Another Place Sandwich Shop first opened in 1971, and today it is under new direction. | Photo by Kevin Gibson

It was just over two years ago that Another Place Sandwich Shop nearly went extinct but managed to rise up under new direction.

Now, the last remaining location of the once-thriving restaurant downtown near Seventh and Main streets is under new ownership — Allison Casale and Nathan Price took over operations in spring 2017 as part owners with Brian Goodwin, son of founder James Goodwin — and is now seasoning and roasting most of the meats in house, making soups and sides from scratch, and baking desserts daily.

Jimmy Can’t Dance, the jazz bar in the lower level of the space, also is helping breathe new life and recognition into the place that originally launched in 1971.

Another Place still has the same cozy vibe — with lunchtime movies. | Photo by Kevin Gibson

Long a downtown favorite for the lunch crowd, Another Place really is starting to feel fresh again. A fun new feature is “lunch with a movie” — a movie plays on a wall in the cozy dining area during lunchtime, adding to the unique feel of the place.

The mini-booths across from the counter and kitchen are still just as quaint as ever, but the space feels brighter somehow than it once did.

It’s still a fast-casual type of restaurant, wherein you walk to the counter, place your order, then proceed to the cash register to pay. When your food is ready, they call your name. The menu hangs above the counter with the 12 specialty sandwiches available.

A small countertop chalkboard touts whatever off-menu special is available, and on the day I went in, there was a Cuban sandwich, braised greens pasta salad and burgoo available in addition to sandwiches with names like the Monkey Wrench (named for the former Highlands bar), the Joni Bologna, the Wild and Woolly (likely another Highlands reference) and the Belle.

Some of the sandwiches are fairly standard creations, such as Another Reuben, which is just what you expect: corned beef, sauerkraut, swiss and Russian dressing on rye. The Hot Ham is sliced ham, bacon, cheese, pickle and honey dijon on sourdough, and the Derby Club features turkey, salami and cheddar, dressed. The Slugger is a triple grilled cheese.

I ordered a cup of the burgoo, because who doesn’t like burgoo? As for my sandwich, I chose the John Winger, made with roast beef, port onions, béchamel sauce, jalapeno peppers and chives on a french roll. For my side, I chose spicy barbecue Spudz potato chips.

Thick, rich burgoo | Photo by Kevin Gibson

Given my order, I was hoping the movie showing on the wall would be “Stripes” — Bill Murray’s John Winger is the main character in the film that was in part filmed in Louisville — but it was “Elizabethtown” instead. Could be worse, I thought.

The restaurant was just starting to get hit by the lunch rush, and my food took maybe 10 minutes to come out, but I reminded myself that I was not at Subway — the sandwiches at Another Place aren’t assembly line products.

When my name was called and my food was handed off, I immediately noticed the dark reddish-brown color of the burgoo. It was an unfamiliar sight given that most of the burgoo I’ve enjoyed has had a lighter broth, revealing the attractive colors of the various vegetables, from bright yellow corn to red tomatoes to green lima beans.

This burgoo looked a bit more like a chili, and the thickness and texture steered it in that direction as well. I did note plenty of corn and green beans, but it was meat heavy. The burgoo was rich and quite tasty, even if it wasn’t exactly what I was expecting.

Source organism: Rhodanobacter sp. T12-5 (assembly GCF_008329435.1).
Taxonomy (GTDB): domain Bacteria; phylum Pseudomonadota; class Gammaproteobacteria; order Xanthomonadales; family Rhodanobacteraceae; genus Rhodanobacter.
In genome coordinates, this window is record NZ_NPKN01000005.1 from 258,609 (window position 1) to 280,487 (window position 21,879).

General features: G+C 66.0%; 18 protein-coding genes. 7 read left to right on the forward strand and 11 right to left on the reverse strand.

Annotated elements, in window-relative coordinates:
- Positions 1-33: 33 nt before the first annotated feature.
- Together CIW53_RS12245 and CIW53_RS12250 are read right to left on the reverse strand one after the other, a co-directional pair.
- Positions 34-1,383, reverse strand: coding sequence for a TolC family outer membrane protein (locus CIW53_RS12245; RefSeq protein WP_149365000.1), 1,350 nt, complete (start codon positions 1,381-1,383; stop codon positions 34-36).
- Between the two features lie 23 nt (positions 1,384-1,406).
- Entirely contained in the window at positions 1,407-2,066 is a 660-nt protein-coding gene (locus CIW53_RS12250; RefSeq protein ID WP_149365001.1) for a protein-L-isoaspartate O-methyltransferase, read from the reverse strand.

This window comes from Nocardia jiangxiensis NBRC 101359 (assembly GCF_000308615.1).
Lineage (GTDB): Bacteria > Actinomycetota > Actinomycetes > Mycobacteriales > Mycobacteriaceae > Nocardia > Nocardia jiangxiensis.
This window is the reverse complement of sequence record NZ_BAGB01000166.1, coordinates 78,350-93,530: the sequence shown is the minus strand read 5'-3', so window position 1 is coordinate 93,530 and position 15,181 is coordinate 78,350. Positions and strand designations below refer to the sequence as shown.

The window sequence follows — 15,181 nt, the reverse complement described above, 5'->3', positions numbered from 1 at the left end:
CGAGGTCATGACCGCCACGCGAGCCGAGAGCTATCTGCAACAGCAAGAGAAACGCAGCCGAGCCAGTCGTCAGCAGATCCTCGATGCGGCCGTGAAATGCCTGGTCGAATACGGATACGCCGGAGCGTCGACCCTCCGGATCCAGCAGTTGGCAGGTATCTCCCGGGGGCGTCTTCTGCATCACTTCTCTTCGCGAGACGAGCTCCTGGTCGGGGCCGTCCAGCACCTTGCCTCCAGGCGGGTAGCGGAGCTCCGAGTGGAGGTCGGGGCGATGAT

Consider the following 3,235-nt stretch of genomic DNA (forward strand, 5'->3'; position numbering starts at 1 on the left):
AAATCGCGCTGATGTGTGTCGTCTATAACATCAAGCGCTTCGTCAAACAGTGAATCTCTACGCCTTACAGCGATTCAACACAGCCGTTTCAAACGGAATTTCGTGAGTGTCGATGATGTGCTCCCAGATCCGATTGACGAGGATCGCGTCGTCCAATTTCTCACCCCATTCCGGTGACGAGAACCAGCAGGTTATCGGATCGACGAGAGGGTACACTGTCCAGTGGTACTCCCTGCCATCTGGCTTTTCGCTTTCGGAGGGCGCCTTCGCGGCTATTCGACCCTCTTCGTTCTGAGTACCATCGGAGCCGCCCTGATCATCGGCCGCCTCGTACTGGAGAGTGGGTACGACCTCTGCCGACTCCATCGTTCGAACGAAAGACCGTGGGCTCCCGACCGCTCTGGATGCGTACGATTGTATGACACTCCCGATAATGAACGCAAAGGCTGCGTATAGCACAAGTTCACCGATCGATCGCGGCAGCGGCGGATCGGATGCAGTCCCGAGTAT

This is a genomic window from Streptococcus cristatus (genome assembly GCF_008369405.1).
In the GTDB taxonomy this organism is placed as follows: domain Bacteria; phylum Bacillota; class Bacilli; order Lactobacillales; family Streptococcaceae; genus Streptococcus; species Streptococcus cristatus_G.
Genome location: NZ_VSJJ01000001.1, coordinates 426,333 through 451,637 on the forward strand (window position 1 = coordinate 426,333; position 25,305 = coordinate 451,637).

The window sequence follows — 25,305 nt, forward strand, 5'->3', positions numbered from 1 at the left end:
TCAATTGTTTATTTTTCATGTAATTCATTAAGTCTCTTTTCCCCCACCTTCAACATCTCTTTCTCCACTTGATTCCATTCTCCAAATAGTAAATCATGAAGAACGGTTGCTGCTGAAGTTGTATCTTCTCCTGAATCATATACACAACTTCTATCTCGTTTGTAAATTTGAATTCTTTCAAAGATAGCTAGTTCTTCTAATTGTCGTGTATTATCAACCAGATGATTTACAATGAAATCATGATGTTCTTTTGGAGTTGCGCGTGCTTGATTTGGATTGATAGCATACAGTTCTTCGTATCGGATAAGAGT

The John Winger | Photo by Kevin Gibson

The sandwich was an ample specimen, with plenty of beef and a de-emphasis on the vegetables in the blend. In other words, this one is targeted toward the carnivores — I would have been happy with a few more jalapeno slices, but that’s no complaint.

This isn’t processed deli roast beef I’m talking about, but rather fresh, thick-sliced beef with plenty of fat around the edges, flavorful and hearty.

The savory béchamel sauce blended with the lightly sweet, caramelized red onions to create a gooey sensation around the meat, resulting in a delicious combination of flavors.

Be prepared to get your hands a little messy, but it was just a delicious sandwich that was well worth the $10 I paid for it.

Look for Another Place Sandwich Shop to be more recognizable as 2018 continues to unfold. The restaurant is pairing up with Falls City Brewing Co. for a July 11 beer and sandwich dinner at the brewery’s taproom, and another such event is planned for Sept. 16 called the Sunday Sandwich Snackdown.

In addition, Another Place Sandwich Shop, located at 119 S. Seventh St., is no longer just a lunchtime option, with breakfast on weekdays starting at 8 a.m., and evening weekend hours giving those heading to see live jazz downstairs a choice of on-site dining, from 7 p.m.-midnight. Craft beer also is now available for sale, for dining in or carryout.

Kevin Gibson covers everything from food to music to beer to bourbon. He loves bacon, loathes cucumbers and once interviewed Yoko Ono (pissed her off a little, too). Check out his books, “Louisville Beer: Derby City History on Draft” and “100 Things to do in Louisville Before You Die.” He has won numerous awards for his work but doesn’t know where most of them are now. In his spare time, he co-hosts a local radio show and plays in a band called the Uncommon Houseflies. Check out his blog, 502Brews.com, or feel free to call him names on Twitter: @kgramone.


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